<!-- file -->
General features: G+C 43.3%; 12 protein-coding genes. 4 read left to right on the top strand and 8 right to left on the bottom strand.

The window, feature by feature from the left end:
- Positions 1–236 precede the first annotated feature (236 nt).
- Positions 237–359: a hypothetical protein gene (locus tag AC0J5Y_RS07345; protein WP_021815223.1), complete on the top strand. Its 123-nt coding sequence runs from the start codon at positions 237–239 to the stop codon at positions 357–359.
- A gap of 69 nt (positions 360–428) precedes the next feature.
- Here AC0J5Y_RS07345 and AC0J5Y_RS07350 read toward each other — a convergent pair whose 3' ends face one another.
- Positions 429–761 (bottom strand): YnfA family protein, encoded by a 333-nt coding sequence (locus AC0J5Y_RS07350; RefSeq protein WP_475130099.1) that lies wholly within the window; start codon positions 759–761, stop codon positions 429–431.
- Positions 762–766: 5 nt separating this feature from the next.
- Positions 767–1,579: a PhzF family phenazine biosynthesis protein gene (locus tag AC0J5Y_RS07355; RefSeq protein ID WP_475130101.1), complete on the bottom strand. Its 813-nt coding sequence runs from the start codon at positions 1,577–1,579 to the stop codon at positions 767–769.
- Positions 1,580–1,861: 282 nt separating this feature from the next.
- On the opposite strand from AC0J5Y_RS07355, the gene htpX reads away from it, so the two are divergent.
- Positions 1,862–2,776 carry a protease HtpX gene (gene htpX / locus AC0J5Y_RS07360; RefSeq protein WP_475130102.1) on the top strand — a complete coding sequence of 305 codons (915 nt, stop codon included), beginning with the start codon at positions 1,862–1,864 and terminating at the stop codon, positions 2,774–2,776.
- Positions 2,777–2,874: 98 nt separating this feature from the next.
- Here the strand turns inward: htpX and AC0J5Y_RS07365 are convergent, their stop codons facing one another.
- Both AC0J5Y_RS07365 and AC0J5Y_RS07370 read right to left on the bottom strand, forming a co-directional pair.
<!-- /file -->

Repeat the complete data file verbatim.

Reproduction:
General features: G+C 43.3%; 12 protein-coding genes. 4 read left to right on the top strand and 8 right to left on the bottom strand.

The window, feature by feature from the left end:
- Positions 1–236 precede the first annotated feature (236 nt).
- Positions 237–359: a hypothetical protein gene (locus tag AC0J5Y_RS07345; protein WP_021815223.1), complete on the top strand. Its 123-nt coding sequence runs from the start codon at positions 237–239 to the stop codon at positions 357–359.
- A gap of 69 nt (positions 360–428) precedes the next feature.
- Here AC0J5Y_RS07345 and AC0J5Y_RS07350 read toward each other — a convergent pair whose 3' ends face one another.
- Positions 429–761 (bottom strand): YnfA family protein, encoded by a 333-nt coding sequence (locus AC0J5Y_RS07350; RefSeq protein WP_475130099.1) that lies wholly within the window; start codon positions 759–761, stop codon positions 429–431.
- Positions 762–766: 5 nt separating this feature from the next.
- Positions 767–1,579: a PhzF family phenazine biosynthesis protein gene (locus tag AC0J5Y_RS07355; RefSeq protein ID WP_475130101.1), complete on the bottom strand. Its 813-nt coding sequence runs from the start codon at positions 1,577–1,579 to the stop codon at positions 767–769.
- Positions 1,580–1,861: 282 nt separating this feature from the next.
- On the opposite strand from AC0J5Y_RS07355, the gene htpX reads away from it, so the two are divergent.
- Positions 1,862–2,776 carry a protease HtpX gene (gene htpX / locus AC0J5Y_RS07360; RefSeq protein WP_475130102.1) on the top strand — a complete coding sequence of 305 codons (915 nt, stop codon included), beginning with the start codon at positions 1,862–1,864 and terminating at the stop codon, positions 2,774–2,776.
- Positions 2,777–2,874: 98 nt separating this feature from the next.
- Here the strand turns inward: htpX and AC0J5Y_RS07365 are convergent, their stop codons facing one another.
- Both AC0J5Y_RS07365 and AC0J5Y_RS07370 read right to left on the bottom strand, forming a co-directional pair.